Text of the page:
Chefs Collaborative, August, 2011
The longest land tunnel in the world is the Lötschberg Base Tunnel, a 21-mile rail tube that runs beneath the Swiss Alps, connecting Germany and northern Italy. In the process of boring this engineering feat, workers unexpectedly tapped into a geothermal spring, which immediately began gushing at a continuous rate of 25 gallons per second (equivalent to the full-blast volume of five fire hoses). Figuring out what to do with all this water was clearly a top priority, but there were economic and environmental concerns to consider.
TreeHugger.com, June, 2011
Ninety percent of cooking fish successfully is buying great quality fish. And yet so many of us do the following: We walk into the store with an ingredient list for a fish dish from our favorite food show or magazine. We step up to the fish counter, read the list to the white-aproned clerk, and walk away with a pound of shrimp, tilapia, salmon, ahi, or whatever the pre-ordained recipe told us to purchase.
TreeHugger.com, May, 2011
Our modern lives are busy. We pack as much as possible into the day and condense our meals to fit our crammed schedules. We tend to prioritize convenience above health and sustainability when making decisions about how and what to eat. I often hear the excuse, "I'm so busy I can't bother to eat sustainably." My response: Yes you can...with the can.
SeaWeb, May, 2011
Many people equate sustainable seafood with sacrifice. There is a sense that sustainability requires giving up our favorite fish dishes, paying extra money for products certified under special labels, patronizing pricey health food stores and high-end restaurants known for their commitment to social responsibility. While there’s nothing inherently wrong with these things, I wholeheartedly disagree with the premise that sustainability requires a restriction of options. I believe it’s quite the opposite.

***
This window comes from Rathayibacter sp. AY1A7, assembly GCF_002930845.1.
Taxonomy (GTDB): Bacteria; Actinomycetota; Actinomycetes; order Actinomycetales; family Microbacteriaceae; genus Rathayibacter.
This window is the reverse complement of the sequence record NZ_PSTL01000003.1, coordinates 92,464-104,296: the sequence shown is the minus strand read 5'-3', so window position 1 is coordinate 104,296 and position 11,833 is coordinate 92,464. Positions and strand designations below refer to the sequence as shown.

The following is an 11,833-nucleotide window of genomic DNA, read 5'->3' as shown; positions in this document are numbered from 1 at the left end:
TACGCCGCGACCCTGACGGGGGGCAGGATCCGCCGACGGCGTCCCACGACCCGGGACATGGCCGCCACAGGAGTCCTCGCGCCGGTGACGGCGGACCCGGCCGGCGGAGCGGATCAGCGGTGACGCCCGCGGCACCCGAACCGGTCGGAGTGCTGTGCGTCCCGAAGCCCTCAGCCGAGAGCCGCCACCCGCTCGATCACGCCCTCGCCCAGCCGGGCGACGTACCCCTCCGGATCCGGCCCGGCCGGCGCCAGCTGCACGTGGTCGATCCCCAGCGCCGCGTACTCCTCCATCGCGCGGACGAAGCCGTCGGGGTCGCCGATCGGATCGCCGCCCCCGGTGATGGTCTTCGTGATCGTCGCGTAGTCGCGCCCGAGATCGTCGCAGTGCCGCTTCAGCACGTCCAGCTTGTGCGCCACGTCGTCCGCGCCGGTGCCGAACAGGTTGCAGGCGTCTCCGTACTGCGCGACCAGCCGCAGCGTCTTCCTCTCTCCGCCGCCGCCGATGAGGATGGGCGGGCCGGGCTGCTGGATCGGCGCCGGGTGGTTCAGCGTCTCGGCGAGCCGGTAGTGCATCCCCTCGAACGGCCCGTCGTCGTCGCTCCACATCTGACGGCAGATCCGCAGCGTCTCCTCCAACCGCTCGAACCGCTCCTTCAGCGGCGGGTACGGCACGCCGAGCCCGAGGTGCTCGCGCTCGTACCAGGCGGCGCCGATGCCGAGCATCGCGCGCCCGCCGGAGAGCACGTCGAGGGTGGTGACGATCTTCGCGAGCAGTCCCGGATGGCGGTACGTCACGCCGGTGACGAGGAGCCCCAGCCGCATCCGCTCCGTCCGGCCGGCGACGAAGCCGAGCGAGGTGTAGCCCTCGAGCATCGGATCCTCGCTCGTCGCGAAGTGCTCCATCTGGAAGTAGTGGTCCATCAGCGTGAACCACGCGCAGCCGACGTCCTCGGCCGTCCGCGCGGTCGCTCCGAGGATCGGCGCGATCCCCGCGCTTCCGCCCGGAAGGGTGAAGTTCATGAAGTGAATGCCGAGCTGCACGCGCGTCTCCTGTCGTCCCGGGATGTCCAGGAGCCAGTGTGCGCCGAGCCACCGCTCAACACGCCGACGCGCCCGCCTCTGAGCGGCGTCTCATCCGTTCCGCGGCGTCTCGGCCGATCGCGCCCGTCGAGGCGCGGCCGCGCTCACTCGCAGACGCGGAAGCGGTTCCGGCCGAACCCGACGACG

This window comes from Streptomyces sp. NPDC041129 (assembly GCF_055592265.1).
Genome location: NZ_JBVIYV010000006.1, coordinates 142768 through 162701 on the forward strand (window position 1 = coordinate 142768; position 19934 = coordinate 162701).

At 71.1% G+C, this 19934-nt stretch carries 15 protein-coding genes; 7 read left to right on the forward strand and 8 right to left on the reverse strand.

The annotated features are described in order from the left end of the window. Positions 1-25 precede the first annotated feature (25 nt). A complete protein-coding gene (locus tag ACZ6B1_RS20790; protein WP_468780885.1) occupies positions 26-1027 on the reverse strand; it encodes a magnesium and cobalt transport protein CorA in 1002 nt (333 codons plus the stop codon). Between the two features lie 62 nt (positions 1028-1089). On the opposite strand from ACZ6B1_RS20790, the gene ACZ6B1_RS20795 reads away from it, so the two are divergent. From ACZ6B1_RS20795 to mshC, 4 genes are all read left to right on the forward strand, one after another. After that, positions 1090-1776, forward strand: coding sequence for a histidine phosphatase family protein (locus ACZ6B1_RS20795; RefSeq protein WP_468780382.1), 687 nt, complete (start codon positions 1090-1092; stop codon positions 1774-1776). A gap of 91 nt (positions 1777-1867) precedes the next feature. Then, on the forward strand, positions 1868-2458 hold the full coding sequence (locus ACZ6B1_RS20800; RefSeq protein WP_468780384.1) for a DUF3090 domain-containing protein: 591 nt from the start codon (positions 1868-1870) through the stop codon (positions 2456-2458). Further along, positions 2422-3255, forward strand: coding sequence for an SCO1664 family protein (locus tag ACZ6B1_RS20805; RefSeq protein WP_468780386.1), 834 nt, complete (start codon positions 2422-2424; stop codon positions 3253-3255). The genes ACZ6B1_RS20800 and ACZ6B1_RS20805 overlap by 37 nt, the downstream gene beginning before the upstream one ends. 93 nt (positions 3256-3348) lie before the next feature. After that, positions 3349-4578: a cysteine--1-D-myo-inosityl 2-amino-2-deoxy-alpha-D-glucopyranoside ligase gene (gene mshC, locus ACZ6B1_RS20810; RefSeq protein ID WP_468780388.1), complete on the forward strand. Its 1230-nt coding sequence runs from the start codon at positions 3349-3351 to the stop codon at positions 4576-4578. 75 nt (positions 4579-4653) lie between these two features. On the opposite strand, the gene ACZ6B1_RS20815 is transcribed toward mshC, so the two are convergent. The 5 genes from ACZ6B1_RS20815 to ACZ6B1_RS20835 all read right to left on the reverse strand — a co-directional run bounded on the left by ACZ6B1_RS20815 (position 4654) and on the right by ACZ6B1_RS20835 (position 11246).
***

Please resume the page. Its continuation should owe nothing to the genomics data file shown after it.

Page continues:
TreeHugger, April, 2011
I am in love with clams. It started in fourth grade when my father took me on a trip to the Bay of Fundy in Nova Scotia. We went clamming one afternoon and were miserable at it. We were way out in the mud, and the clams were burrowing faster than we could dig. Looking around, the locals were digging much closer to the shore in the drier sand so we gave that a shot. With every scoop of the shovel, clams came up by the dozen. Our backbreaking work was well worth the effort—that was some of the best food I have ever eaten.
The Nature Conservancy, March, 2011
Food is far more than just nourishment. To me, it’s a lens of exploration. This was something I discovered early on. Growing up in Washington, D.C., dinner meant constant exposure to new and exciting meals: stews, curries, stir-fries, fresh fish. Mom would prepare the slow dishes, and Dad was the short-order cook in the family. My brother and I used to watch our father make tacos from scratch, gently pressing out the moistened masa harina dough to form tortillas. Imagine two little towheads enthralled by something that represented both eons of history, and the culture of many people who lived in our neighborhood.
SeaWeb, May, 2010
Chefs have an important role to play in how we relay information about our food sources to our customers. The first and foremost priority of restaurants is to serve safe food. But increasingly consumers are beginning to demand food that has a story and chefs are now tasked with the role of storyteller.
Stop Smiling Magazine, November, 2008
The Chesapeake Bay was once the most productive estuarine environments in the world. Its watershed area, covering six states, has been the lifeblood of the mid-Atlantic region since Jamestown was settled over four centuries ago. As far back as our history goes, the bay has fueled growth for this country even before we considered ourselves Americans.